The first belfry was recorded in 1112. That was destroyed, and the second, 14th century version was said to be the finest north of Paris. That in turn was destroyed and the appearance of the one we see today dates from 1560 with the addition in 1627 of the slate-covered octagonal lantern; however, it had to be restored after the Germans dynamited it in 1944. Happily the bells had been removed and survived.
The belfry is 47m high, square-shaped, of yellow brick. There is an arcaded porch at the entrance but above it is quite simple in design with corner turrets as the only adornment. The Lion of Flanders at the top was temporarily replaced during the Revolution by a Phrygian bonnet. The carillon of 50 bells strikes at 11am on Monday mornings.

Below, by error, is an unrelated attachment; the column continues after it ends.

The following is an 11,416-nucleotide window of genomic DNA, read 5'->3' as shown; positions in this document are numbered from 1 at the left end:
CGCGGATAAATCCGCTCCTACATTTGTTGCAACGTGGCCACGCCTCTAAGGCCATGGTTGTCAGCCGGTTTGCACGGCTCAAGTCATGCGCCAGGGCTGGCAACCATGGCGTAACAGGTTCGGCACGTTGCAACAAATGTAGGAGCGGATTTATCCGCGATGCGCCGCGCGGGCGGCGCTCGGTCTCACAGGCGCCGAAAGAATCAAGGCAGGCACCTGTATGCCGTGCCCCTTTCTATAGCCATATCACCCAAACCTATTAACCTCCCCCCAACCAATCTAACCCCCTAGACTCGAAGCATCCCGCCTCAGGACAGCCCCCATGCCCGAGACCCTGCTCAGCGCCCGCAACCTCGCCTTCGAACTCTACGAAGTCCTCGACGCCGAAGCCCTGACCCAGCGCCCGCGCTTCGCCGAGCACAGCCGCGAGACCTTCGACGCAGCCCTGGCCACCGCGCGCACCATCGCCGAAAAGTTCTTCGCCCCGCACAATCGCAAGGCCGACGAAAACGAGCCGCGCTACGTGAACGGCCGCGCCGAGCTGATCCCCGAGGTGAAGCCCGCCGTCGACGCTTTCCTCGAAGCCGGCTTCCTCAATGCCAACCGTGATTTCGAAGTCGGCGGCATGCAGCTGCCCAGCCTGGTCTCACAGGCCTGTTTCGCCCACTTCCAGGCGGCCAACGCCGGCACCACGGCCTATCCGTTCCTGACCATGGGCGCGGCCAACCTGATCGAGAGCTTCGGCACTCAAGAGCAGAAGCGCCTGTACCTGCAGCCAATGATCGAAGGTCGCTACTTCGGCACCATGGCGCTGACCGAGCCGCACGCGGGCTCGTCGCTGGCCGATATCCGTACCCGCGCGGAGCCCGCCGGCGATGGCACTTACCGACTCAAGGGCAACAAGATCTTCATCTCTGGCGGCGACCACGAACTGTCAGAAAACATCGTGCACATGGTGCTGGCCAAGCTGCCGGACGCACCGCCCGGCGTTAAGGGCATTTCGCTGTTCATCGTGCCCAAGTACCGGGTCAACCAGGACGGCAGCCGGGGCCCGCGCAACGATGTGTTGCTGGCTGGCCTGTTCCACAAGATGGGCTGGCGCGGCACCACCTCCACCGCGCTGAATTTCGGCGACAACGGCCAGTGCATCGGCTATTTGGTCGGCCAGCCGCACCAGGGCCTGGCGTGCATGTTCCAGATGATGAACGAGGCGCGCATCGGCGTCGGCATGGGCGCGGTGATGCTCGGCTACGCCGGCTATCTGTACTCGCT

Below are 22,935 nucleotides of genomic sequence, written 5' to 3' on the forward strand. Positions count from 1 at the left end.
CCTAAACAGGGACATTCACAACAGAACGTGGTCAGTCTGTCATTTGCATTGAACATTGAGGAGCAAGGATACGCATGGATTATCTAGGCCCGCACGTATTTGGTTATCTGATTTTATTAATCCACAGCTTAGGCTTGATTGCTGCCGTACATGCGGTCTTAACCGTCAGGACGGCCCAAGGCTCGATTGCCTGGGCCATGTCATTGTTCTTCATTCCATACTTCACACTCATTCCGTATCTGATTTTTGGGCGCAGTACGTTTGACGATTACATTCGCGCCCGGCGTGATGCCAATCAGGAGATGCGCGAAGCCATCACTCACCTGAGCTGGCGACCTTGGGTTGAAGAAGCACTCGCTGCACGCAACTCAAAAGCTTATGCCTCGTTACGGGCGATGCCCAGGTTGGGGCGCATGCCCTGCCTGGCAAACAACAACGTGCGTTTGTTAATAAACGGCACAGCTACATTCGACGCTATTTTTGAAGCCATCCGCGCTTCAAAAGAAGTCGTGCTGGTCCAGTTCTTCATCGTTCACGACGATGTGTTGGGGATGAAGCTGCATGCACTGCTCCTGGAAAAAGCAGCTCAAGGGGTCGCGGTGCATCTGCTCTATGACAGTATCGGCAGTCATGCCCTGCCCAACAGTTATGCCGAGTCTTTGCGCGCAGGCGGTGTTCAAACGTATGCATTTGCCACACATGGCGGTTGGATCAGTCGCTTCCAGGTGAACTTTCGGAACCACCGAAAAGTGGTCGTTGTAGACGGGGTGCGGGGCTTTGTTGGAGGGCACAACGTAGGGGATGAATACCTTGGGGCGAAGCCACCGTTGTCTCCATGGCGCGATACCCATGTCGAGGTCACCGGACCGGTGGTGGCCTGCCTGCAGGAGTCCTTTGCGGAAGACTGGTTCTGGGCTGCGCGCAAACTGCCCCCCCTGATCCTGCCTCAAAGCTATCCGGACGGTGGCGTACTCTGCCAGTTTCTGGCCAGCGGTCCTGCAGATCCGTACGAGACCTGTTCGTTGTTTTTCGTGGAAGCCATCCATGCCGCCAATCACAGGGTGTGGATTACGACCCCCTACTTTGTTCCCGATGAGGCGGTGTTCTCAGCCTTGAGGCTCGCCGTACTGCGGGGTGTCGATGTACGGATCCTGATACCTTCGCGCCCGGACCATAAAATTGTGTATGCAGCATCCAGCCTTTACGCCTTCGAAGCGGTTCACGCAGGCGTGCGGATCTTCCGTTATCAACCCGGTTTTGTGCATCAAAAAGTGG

193 steps take visitors to the top, past displays about the history of the belfry. Opening details are on the website. It is one of a group of belfries of the region which are now collectively a UNESCO World Heritage site.
Manage your bookmarks
Add hotels to your Favorites by clicking the heart.